|Negi with HH Dalai Lama|
CBCT is a tool that provides strategies for people to develop more compassionate attitudes toward themselves and others.
It is well documented that children in foster care have a high prevalence of trauma in their lives.
For many, the circumstances that bring them into the foster care system are formidable; sexual abuse, parental neglect, family violence, homelessness, and exposure to drugs.
In addition, they are separated from biological family and some are regularly moved around from one place to another.
Emory researchers conducted the study in collaboration with the Georgia Department of Human Services (DHS) and the Division of Family and Child Services (DFCS).
The study was recently published online in the journals Psychoneuroendocrinology and Child and Family Studies.
“Inflammation is known to play a fundamental role in the development of a number of chronic illnesses, including cardiovascular disease, type 2 diabetes, dementia, cancer and depression.”
The study finds that adolescents who practiced CBCT showed reductions in the inflammatory marker C-reactive protein (CRP), reduced anxiety and increased feelings of hopefulness. The more the study participants practiced, the greater the improvement observed in these measures.
“We are even more encouraged by the finding that CBCT reduced levels of inflammation. Our hope is that CBCT may help contribute to the long-term health and well being of foster care children, not only during childhood, but also as they move into their adult years.”
Additionally, an article recently published in the journal Pediatrics reported that a high proportion of children in foster care programs across the United States are on psychiatric medications, many inappropriately e.g. AntiPsychotic Treatment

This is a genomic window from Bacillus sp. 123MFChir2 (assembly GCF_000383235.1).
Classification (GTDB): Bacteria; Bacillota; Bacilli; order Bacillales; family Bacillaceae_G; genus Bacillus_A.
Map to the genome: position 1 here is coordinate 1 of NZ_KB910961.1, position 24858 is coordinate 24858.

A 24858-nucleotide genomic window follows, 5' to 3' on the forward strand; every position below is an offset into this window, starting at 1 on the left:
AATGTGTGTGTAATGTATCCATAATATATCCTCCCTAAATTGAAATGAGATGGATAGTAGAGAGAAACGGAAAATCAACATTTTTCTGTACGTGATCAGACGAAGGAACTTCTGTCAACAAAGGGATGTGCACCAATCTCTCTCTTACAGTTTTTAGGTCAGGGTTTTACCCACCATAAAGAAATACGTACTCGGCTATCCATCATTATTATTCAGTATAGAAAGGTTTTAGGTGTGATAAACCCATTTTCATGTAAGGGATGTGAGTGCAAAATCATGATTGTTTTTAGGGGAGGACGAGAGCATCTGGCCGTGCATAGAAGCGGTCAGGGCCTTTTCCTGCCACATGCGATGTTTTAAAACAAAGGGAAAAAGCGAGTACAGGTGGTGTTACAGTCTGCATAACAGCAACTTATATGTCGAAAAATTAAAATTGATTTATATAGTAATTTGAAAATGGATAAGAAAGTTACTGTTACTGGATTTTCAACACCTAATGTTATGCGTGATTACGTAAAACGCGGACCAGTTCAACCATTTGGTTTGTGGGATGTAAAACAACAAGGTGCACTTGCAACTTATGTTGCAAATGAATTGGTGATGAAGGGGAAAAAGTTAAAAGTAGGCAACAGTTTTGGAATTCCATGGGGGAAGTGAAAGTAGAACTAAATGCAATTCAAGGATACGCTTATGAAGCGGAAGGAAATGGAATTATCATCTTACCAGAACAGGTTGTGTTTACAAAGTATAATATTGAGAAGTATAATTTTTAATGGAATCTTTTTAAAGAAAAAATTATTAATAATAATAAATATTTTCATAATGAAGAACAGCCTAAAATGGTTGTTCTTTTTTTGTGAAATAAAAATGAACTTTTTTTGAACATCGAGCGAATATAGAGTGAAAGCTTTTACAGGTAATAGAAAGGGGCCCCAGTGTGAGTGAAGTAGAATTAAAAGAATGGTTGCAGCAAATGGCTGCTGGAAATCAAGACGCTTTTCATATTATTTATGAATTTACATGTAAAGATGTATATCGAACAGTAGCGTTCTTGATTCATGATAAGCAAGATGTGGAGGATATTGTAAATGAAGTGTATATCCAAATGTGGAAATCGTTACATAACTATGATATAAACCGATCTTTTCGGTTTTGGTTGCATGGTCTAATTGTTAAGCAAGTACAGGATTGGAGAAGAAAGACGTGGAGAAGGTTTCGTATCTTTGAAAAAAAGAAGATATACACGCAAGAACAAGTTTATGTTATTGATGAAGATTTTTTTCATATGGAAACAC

CBCT is a multi-week program developed by the Psychology dept. at Emory University by Geshe Lobsang Tenzin Negi, PhD, one of the study’s co-authors. Although derived from Tibetan Buddhist teachings on compassion, the CBCT program has been designed to be completely secular in nature.
All of the children lived in the greater metropolitan Atlanta area, and were in state custody (i.e. foster care) at the time of the study.
The participants were randomised to six weeks of Cognitvely-Based Compassion Training (CBCT), or to a wait list control group. Before and after these interventions the adolescents were assessed on various measures of anxiety and hope about the future. They also provided saliva samples for the measurement of C-reactive protein.
The researchers found that within the CBCT group, participation in practice sessions during the study correlated with reduced CRP from baseline to the six-week assessment.
The researchers are careful to emphasize that further studies will be needed to determine if there are long-term benefits with CBCT.